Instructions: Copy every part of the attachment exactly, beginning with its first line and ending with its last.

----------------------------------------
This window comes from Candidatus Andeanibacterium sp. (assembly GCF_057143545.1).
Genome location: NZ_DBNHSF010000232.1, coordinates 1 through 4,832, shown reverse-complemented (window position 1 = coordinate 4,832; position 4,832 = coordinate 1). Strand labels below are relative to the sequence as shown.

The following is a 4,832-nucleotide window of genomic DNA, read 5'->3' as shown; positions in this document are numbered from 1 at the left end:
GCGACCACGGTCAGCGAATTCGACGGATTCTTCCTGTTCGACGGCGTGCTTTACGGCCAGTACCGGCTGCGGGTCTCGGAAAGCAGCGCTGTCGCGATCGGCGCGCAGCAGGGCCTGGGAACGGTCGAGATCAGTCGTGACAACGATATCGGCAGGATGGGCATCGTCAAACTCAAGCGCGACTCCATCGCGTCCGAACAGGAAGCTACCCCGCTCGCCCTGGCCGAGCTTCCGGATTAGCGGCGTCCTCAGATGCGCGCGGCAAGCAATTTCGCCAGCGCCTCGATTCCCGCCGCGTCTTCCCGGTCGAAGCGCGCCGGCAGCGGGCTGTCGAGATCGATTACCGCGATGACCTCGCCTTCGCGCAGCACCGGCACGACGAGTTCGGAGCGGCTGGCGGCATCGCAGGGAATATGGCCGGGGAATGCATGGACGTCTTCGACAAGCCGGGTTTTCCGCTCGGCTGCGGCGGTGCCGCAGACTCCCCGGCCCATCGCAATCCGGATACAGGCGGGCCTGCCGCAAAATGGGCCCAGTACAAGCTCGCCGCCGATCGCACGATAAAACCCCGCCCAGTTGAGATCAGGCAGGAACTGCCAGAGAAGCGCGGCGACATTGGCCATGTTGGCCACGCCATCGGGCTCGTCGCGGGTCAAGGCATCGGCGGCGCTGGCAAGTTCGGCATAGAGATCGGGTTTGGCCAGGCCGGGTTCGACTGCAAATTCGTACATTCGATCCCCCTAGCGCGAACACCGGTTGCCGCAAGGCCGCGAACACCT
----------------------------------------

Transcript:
This window comes from Candidatus Andeanibacterium sp. (assembly GCF_057143545.1).
Genome location: NZ_DBNHSF010000232.1, coordinates 1 through 4,832, shown reverse-complemented (window position 1 = coordinate 4,832; position 4,832 = coordinate 1). Strand labels below are relative to the sequence as shown.

The following is a 4,832-nucleotide window of genomic DNA, read 5'->3' as shown; positions in this document are numbered from 1 at the left end:
GCGACCACGGTCAGCGAATTCGACGGATTCTTCCTGTTCGACGGCGTGCTTTACGGCCAGTACCGGCTGCGGGTCTCGGAAAGCAGCGCTGTCGCGATCGGCGCGCAGCAGGGCCTGGGAACGGTCGAGATCAGTCGTGACAACGATATCGGCAGGATGGGCATCGTCAAACTCAAGCGCGACTCCATCGCGTCCGAACAGGAAGCTACCCCGCTCGCCCTGGCCGAGCTTCCGGATTAGCGGCGTCCTCAGATGCGCGCGGCAAGCAATTTCGCCAGCGCCTCGATTCCCGCCGCGTCTTCCCGGTCGAAGCGCGCCGGCAGCGGGCTGTCGAGATCGATTACCGCGATGACCTCGCCTTCGCGCAGCACCGGCACGACGAGTTCGGAGCGGCTGGCGGCATCGCAGGGAATATGGCCGGGGAATGCATGGACGTCTTCGACAAGCCGGGTTTTCCGCTCGGCTGCGGCGGTGCCGCAGACTCCCCGGCCCATCGCAATCCGGATACAGGCGGGCCTGCCGCAAAATGGGCCCAGTACAAGCTCGCCGCCGATCGCACGATAAAACCCCGCCCAGTTGAGATCAGGCAGGAACTGCCAGAGAAGCGCGGCGACATTGGCCATGTTGGCCACGCCATCGGGCTCGTCGCGGGTCAAGGCATCGGCGGCGCTGGCAAGTTCGGCATAGAGATCGGGTTTGGCCAGGCCGGGTTCGACTGCAAATTCGTACATTCGATCCCCCTAGCGCGAACACCGGTTGCCGCAAGGCCGCGAACACCT